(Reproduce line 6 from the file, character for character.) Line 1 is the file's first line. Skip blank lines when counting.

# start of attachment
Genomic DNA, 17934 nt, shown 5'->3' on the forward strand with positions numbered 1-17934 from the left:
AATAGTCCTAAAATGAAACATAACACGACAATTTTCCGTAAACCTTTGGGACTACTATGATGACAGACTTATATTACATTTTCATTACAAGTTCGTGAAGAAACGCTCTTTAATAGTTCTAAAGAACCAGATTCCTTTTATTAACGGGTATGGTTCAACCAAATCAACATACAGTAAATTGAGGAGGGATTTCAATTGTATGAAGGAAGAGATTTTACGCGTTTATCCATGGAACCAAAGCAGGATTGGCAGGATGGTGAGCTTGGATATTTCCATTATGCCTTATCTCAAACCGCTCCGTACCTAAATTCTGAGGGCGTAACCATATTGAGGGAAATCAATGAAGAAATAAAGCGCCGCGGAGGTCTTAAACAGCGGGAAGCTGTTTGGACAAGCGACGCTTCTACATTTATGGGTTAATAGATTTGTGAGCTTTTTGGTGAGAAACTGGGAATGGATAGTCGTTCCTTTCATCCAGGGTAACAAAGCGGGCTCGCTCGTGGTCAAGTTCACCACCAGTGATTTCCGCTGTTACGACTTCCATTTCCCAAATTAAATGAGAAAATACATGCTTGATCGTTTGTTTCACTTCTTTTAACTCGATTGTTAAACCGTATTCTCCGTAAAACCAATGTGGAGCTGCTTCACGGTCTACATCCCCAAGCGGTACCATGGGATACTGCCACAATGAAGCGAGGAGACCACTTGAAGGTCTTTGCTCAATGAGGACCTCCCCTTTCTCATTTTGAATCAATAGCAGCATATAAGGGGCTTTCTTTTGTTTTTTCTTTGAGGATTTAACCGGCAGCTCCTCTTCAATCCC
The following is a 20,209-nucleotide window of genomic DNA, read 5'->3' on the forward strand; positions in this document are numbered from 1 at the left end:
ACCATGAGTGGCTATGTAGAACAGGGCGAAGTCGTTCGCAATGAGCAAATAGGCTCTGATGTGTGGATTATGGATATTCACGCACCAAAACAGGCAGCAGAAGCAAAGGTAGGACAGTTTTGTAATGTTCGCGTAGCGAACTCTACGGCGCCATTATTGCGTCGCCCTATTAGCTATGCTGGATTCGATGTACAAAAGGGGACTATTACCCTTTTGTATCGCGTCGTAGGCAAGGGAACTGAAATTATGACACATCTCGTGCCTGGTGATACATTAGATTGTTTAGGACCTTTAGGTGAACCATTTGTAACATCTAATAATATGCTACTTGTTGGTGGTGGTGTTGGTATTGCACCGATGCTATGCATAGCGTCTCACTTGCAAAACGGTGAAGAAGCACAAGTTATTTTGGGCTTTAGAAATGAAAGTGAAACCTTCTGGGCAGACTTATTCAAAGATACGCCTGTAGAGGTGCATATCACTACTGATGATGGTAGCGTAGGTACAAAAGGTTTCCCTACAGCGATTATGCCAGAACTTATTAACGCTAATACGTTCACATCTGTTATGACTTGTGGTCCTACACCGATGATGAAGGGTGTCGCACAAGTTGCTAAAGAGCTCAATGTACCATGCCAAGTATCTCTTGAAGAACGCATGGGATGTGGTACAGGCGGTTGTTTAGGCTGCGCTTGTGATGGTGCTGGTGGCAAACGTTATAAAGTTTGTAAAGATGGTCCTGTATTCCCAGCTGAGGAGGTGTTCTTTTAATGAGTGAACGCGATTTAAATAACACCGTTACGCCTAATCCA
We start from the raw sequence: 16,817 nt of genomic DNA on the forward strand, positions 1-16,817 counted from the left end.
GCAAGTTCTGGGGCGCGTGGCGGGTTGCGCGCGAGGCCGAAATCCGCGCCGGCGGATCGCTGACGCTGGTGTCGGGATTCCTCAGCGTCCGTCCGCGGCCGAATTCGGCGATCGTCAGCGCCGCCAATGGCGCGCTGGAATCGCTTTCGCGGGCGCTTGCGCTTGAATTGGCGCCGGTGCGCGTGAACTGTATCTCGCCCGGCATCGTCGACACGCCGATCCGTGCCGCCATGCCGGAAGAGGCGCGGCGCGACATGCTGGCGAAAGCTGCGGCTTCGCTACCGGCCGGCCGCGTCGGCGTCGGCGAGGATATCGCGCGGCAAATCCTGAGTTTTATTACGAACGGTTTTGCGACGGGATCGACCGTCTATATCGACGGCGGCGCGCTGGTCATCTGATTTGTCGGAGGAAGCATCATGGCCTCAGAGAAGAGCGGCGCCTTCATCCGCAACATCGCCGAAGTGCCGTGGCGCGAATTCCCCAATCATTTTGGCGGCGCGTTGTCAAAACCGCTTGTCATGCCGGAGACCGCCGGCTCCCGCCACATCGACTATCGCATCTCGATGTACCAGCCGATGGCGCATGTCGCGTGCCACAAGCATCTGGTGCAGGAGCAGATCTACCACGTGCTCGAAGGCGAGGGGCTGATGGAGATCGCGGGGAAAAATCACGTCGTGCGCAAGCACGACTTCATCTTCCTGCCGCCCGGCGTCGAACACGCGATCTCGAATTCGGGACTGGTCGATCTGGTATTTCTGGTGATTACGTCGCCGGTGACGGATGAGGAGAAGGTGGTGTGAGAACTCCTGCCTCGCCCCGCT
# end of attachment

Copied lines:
GCAAGTTCTGGGGCGCGTGGCGGGTTGCGCGCGAGGCCGAAATCCGCGCCGGCGGATCGCTGACGCTGGTGTCGGGATTCCTCAGCGTCCGTCCGCGGCCGAATTCGGCGATCGTCAGCGCCGCCAATGGCGCGCTGGAATCGCTTTCGCGGGCGCTTGCGCTTGAATTGGCGCCGGTGCGCGTGAACTGTATCTCGCCCGGCATCGTCGACACGCCGATCCGTGCCGCCATGCCGGAAGAGGCGCGGCGCGACATGCTGGCGAAAGCTGCGGCTTCGCTACCGGCCGGCCGCGTCGGCGTCGGCGAGGATATCGCGCGGCAAATCCTGAGTTTTATTACGAACGGTTTTGCGACGGGATCGACCGTCTATATCGACGGCGGCGCGCTGGTCATCTGATTTGTCGGAGGAAGCATCATGGCCTCAGAGAAGAGCGGCGCCTTCATCCGCAACATCGCCGAAGTGCCGTGGCGCGAATTCCCCAATCATTTTGGCGGCGCGTTGTCAAAACCGCTTGTCATGCCGGAGACCGCCGGCTCCCGCCACATCGACTATCGCATCTCGATGTACCAGCCGATGGCGCATGTCGCGTGCCACAAGCATCTGGTGCAGGAGCAGATCTACCACGTGCTCGAAGGCGAGGGGCTGATGGAGATCGCGGGGAAAAATCACGTCGTGCGCAAGCACGACTTCATCTTCCTGCCGCCCGGCGTCGAACACGCGATCTCGAATTCGGGACTGGTCGATCTGGTATTTCTGGTGATTACGTCGCCGGTGACGGATGAGGAGAAGGTGGTGTGAGAACTCCTGCCTCGCCCCGCT